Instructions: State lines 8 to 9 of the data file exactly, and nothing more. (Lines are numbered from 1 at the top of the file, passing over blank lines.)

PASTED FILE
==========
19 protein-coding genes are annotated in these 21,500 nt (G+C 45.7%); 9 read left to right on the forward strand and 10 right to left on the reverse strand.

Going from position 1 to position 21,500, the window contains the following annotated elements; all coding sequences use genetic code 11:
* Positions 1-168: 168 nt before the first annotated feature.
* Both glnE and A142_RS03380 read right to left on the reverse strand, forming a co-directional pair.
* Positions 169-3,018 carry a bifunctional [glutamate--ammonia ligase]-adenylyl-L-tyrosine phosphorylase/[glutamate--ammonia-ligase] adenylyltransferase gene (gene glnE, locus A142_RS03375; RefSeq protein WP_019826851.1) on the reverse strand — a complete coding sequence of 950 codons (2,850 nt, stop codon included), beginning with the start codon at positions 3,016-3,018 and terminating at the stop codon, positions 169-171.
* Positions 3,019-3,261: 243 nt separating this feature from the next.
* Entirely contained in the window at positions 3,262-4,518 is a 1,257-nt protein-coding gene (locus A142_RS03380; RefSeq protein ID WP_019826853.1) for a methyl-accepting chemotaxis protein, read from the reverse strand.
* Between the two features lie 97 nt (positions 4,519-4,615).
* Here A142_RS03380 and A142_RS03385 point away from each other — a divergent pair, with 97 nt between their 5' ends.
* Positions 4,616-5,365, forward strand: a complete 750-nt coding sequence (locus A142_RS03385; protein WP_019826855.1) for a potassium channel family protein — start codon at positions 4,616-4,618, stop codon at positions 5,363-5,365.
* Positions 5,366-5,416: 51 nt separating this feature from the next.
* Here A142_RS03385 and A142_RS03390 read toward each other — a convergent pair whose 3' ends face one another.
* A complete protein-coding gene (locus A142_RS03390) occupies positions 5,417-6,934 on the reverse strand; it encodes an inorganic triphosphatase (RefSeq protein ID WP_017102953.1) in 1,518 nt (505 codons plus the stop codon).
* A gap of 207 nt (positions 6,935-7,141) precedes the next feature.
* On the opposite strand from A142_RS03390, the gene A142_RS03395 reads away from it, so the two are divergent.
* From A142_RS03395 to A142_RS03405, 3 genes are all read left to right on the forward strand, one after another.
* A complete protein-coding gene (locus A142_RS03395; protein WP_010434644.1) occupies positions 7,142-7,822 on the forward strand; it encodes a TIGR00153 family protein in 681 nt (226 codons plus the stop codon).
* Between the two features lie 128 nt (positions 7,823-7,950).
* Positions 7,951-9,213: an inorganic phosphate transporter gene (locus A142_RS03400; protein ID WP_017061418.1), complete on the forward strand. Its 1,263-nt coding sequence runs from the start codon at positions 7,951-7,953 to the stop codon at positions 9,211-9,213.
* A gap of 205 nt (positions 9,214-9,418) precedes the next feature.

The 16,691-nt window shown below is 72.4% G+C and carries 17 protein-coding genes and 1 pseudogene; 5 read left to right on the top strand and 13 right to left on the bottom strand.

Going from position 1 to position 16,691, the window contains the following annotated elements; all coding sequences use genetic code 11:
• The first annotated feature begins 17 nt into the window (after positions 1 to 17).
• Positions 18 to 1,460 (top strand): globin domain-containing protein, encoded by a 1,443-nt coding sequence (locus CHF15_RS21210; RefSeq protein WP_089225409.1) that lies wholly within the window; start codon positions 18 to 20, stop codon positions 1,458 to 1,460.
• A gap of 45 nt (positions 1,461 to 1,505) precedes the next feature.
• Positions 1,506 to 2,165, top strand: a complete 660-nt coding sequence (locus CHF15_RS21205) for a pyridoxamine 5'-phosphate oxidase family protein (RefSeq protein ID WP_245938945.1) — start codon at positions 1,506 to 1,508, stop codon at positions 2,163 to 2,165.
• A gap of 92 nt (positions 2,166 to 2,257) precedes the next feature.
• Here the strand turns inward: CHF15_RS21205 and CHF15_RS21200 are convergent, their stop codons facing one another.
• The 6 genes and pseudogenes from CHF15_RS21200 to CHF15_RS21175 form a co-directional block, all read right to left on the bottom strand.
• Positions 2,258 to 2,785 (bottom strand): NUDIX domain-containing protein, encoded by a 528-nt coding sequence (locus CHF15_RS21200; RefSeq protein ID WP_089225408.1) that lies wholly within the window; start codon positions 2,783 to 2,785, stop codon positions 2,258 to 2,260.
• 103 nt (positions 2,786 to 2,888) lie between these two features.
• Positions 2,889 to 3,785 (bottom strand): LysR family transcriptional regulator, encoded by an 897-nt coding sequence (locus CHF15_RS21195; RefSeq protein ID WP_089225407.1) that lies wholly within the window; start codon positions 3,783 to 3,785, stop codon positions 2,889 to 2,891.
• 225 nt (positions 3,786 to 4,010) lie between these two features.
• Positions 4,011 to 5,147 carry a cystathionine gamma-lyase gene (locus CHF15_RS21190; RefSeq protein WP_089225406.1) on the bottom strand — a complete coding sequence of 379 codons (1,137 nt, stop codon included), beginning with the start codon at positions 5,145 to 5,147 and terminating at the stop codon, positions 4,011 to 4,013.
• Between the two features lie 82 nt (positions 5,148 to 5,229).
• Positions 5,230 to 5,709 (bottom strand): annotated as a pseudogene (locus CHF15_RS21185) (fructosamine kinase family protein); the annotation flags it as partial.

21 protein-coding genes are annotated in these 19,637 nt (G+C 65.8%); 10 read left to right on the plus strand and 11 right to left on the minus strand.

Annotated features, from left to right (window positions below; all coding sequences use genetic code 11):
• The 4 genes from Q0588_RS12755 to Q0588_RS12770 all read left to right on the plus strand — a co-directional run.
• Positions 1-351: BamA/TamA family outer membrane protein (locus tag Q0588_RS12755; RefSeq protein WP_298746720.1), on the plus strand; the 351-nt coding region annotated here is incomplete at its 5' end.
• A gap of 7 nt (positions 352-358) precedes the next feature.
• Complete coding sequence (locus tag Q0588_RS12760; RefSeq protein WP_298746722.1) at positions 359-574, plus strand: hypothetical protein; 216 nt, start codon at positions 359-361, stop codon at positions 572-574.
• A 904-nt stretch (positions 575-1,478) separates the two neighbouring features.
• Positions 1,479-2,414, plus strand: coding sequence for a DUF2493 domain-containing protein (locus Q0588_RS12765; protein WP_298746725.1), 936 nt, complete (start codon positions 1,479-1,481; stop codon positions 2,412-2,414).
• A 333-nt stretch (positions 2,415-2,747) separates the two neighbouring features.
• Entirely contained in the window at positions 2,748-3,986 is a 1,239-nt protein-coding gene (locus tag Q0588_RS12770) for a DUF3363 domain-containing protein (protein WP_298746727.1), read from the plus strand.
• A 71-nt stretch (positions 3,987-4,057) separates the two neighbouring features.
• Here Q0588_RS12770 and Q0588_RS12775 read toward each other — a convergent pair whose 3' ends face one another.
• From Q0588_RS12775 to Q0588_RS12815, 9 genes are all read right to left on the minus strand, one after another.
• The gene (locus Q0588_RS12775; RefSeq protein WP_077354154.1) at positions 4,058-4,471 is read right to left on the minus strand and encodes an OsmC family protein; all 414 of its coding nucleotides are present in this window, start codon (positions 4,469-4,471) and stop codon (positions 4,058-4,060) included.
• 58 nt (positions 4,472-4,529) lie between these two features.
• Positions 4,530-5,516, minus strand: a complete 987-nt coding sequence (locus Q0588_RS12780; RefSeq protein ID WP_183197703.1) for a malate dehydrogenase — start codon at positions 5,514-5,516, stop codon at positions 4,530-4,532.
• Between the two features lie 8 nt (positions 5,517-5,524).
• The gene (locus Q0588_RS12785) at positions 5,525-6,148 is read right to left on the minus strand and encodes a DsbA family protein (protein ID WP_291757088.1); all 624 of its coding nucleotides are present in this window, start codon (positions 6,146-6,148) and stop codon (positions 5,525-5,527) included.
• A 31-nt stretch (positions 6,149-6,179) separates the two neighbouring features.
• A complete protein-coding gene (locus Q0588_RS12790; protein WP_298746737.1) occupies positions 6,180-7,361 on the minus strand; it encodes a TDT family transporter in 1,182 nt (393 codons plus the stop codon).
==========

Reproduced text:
* Between the two features lie 97 nt (positions 4,519-4,615).
* Here A142_RS03380 and A142_RS03385 point away from each other — a divergent pair, with 97 nt between their 5' ends.